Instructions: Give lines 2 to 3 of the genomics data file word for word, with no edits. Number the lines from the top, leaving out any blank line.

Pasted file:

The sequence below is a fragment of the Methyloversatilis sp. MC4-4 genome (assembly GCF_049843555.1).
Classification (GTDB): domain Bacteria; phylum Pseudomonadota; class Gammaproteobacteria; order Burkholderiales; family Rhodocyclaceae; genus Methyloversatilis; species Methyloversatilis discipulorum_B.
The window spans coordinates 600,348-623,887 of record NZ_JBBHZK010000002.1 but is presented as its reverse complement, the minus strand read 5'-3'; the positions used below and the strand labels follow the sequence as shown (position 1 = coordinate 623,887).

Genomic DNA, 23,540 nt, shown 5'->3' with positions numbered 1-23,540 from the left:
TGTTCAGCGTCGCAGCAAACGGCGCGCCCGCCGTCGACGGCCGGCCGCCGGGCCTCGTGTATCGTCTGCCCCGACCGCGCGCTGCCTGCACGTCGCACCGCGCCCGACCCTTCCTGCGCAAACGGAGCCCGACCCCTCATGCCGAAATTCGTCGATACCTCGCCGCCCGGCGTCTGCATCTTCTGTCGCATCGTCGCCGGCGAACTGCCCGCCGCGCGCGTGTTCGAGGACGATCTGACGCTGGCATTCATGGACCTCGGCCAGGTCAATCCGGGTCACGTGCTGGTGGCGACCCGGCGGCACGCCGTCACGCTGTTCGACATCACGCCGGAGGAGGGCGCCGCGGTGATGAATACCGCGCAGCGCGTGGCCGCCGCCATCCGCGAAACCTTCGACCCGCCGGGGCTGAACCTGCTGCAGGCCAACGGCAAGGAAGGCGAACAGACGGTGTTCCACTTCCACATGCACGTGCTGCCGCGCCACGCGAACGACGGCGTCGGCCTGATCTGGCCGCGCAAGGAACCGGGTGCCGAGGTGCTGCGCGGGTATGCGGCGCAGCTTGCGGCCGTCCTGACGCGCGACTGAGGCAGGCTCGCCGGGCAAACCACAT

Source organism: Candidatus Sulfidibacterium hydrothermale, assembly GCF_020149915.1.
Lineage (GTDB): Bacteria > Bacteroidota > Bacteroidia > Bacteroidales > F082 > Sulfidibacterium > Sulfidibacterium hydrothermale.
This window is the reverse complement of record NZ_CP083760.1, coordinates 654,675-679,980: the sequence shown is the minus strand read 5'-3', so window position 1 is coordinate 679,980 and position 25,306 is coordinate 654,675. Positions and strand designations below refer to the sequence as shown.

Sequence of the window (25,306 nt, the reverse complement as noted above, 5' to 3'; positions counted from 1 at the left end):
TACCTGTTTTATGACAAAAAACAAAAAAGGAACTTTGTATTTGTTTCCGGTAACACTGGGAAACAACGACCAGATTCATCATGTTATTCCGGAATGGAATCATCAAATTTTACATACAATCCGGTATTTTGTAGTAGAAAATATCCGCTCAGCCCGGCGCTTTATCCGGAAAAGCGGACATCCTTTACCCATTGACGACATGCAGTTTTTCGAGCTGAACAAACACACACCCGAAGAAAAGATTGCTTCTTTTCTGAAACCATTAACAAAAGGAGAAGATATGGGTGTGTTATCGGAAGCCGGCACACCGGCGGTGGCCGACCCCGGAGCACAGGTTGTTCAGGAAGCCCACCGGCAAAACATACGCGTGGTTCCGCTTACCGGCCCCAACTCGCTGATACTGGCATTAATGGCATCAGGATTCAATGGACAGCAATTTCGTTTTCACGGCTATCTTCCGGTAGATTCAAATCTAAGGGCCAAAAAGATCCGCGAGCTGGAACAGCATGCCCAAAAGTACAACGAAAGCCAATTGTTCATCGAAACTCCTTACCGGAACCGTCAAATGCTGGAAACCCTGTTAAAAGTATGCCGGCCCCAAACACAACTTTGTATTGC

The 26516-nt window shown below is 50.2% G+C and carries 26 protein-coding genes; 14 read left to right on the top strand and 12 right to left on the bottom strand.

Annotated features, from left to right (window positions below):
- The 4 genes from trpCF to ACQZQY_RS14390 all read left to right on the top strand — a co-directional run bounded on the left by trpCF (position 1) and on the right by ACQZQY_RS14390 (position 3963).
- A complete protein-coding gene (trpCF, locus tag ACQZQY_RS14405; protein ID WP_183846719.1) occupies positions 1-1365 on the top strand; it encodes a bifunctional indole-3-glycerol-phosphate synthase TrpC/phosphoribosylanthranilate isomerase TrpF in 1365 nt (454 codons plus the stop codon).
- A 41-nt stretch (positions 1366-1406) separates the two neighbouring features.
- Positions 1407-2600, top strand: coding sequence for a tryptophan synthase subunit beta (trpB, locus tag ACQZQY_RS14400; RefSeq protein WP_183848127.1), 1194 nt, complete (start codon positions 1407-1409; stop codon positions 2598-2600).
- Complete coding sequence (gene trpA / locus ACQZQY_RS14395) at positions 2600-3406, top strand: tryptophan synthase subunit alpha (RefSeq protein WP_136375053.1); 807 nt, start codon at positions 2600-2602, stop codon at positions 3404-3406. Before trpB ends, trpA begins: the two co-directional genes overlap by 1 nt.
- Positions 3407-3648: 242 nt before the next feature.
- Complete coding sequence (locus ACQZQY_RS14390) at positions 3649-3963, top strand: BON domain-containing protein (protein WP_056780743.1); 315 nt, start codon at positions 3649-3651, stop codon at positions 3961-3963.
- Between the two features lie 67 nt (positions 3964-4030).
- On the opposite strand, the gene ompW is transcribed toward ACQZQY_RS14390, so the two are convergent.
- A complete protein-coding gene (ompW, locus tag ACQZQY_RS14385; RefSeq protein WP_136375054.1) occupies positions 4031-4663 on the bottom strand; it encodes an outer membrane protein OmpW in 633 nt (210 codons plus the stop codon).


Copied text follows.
Classification (GTDB): domain Bacteria; phylum Pseudomonadota; class Gammaproteobacteria; order Burkholderiales; family Rhodocyclaceae; genus Methyloversatilis; species Methyloversatilis discipulorum_B.
The window spans coordinates 600,348-623,887 of record NZ_JBBHZK010000002.1 but is presented as its reverse complement, the minus strand read 5'-3'; the positions used below and the strand labels follow the sequence as shown (position 1 = coordinate 623,887).